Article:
Lord Dufferin was one of the most admired public servants of his time. A man of great natural gifts, he had a special talent for diplomacy, though he has no claim to a place in the first rank of statesmen. He was remarkable for tact and amiability, and had a florid and rather elaborately literary style of oratory, which also characterized his despatches and reports. For purposes of ceremony his courtliness, dignity and charm of manner were invaluable, and both in public and in private life he was a conspicuous “great gentleman.” His last years, spent mainly at his Irish home, were clouded by the death of his eldest son, the earl of Ava, at Ladysmith in the Boer War (1900), and by business troubles. He was so ill-advised as to become chairman in 1897 of the “London and Globe Finance Corporation,” a financial company which most good judges in the city of London thought to be too much in the hands of its managing director, Mr Whitaker Wright, whose methods had been a good deal criticized. At last there came a complete crash, and an exposure before the liquidator, which ultimately led to Mr Whitaker Wright’s trial for fraud in 1904, and his suicide within the precincts of the court on being found guilty. Lord Dufferin did not live to see this final catastrophe. The affairs of the company were still under investigation in bankruptcy when, on the 12th of February 1902, he died. He had been in failing health for two or three years, but, having once become chairman of the “London and Globe,” he had insisted upon standing by his colleagues when difficulties arose. Incautious as he had been in accepting the position, no reflections were felt to be possible on Lord Dufferin’s personal honour; he was a serious loser by the failure, and he had followed his predecessor in the chairmanship, Lord Loch, in confiding too wholly in the masterful personality of Mr Wright. He was succeeded in the title by his second son Terence (b. 1866).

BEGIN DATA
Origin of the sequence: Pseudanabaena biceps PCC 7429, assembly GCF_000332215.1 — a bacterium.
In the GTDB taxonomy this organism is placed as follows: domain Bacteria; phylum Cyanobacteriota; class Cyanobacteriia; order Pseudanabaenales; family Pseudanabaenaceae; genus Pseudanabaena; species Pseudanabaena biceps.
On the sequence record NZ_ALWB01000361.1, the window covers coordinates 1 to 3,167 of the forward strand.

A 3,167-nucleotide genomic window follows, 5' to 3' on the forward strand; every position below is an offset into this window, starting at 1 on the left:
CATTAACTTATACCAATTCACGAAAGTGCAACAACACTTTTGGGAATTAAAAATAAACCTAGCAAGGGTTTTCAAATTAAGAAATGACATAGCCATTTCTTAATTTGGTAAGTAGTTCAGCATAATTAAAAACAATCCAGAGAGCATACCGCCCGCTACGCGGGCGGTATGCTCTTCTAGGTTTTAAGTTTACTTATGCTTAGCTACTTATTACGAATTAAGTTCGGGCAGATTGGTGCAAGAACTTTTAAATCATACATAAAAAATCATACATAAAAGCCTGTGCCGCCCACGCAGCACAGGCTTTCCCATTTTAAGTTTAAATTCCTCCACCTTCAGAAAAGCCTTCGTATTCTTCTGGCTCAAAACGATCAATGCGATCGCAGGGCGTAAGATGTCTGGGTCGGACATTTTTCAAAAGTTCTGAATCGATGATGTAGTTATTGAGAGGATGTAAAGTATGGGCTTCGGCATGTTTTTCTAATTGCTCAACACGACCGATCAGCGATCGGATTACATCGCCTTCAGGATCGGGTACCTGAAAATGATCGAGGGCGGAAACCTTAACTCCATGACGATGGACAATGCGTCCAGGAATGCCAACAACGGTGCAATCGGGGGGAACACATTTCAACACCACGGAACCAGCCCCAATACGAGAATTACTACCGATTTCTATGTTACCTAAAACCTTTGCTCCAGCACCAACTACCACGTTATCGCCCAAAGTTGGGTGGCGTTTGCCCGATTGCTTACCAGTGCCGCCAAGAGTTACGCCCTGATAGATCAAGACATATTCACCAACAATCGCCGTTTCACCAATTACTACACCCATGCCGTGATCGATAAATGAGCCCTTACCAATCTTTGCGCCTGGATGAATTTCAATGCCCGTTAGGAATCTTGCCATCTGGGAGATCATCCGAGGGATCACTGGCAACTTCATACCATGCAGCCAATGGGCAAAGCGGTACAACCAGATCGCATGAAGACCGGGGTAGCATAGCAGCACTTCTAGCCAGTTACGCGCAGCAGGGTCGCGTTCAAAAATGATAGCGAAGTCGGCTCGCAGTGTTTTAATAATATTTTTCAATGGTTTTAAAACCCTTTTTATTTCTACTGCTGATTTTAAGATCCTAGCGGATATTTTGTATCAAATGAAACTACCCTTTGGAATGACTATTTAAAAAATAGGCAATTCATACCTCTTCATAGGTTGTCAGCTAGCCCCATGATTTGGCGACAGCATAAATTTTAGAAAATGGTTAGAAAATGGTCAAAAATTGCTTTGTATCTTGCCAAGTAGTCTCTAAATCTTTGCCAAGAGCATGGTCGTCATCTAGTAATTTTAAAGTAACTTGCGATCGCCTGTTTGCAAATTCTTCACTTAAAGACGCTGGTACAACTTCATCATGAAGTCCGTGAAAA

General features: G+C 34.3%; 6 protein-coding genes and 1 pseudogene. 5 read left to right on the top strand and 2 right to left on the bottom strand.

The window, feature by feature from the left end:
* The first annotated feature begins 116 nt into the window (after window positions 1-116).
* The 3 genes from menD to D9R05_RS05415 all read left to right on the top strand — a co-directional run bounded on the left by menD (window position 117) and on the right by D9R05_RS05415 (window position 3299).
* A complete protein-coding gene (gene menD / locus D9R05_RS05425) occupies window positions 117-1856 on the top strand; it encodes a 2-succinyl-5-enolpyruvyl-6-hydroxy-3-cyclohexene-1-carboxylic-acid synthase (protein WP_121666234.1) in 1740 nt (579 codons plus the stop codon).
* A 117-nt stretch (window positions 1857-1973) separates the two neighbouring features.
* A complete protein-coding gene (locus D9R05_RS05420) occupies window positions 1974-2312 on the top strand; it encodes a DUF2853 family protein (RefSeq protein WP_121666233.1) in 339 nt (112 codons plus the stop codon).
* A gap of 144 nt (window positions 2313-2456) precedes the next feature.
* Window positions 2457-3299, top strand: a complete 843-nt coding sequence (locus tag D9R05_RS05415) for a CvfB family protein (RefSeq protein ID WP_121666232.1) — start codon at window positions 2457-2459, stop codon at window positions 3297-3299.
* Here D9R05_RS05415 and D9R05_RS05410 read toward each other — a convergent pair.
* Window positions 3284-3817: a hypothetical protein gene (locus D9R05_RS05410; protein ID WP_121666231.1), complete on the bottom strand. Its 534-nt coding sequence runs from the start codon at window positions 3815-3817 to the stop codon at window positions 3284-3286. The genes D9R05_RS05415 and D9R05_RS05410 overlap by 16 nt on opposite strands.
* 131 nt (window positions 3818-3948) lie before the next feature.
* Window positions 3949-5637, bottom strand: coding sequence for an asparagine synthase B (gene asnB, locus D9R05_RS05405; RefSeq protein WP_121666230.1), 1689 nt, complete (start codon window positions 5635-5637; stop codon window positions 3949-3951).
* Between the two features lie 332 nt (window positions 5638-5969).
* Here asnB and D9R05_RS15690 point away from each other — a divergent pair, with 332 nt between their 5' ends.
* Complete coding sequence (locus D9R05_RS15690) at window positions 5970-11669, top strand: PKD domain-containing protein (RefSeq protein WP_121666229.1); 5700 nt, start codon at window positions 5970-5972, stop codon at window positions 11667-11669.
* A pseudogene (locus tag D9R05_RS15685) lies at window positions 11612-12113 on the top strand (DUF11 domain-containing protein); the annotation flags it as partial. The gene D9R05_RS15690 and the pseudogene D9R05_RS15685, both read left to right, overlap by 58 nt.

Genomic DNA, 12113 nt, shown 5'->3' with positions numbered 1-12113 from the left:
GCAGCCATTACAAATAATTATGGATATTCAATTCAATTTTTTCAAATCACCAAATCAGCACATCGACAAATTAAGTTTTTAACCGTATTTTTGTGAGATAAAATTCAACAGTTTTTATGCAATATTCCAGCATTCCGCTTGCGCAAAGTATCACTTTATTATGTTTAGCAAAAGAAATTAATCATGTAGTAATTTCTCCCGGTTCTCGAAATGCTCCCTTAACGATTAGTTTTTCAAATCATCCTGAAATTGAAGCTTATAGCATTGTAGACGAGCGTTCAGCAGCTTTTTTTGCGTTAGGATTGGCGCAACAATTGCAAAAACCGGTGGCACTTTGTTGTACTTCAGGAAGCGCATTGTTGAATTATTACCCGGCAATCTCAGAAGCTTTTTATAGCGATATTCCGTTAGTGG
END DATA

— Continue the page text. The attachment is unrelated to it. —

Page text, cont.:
The official Life of Lord Dufferin, by Sir Alfred Lyall, appeared in 1905. There are two Canadian histories of his Canadian administration, one by George Stewart (1878), the other by W. Leggo (1878). Lady Dufferin brought out Our Viceregal Life in India in 1889, and My Canadian Journal in 1891. See also the articles on India; History; Canada: History; and Egypt: History.

(H. Ch.)


  1. One branch of the Blackwood family emigrated to France; the head of this line being Adam Blackwood (d. 1613), jurist, poet and divine, and senator of the presidial court of Poitiers.